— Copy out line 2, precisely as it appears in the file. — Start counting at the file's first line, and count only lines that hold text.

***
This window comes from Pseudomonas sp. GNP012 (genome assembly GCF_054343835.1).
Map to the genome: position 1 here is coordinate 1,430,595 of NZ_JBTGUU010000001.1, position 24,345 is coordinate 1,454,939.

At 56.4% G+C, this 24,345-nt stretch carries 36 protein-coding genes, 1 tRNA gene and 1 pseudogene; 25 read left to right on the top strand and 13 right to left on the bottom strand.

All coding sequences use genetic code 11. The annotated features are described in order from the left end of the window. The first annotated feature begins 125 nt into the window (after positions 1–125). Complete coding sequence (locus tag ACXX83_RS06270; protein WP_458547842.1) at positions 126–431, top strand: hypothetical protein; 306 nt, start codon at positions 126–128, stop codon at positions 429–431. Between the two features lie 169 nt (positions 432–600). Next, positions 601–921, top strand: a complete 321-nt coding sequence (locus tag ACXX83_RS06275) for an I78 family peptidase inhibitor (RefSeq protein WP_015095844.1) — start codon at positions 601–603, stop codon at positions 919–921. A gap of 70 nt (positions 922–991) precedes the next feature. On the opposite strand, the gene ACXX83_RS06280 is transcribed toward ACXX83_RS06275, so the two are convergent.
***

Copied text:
Map to the genome: position 1 here is coordinate 1,430,595 of NZ_JBTGUU010000001.1, position 24,345 is coordinate 1,454,939.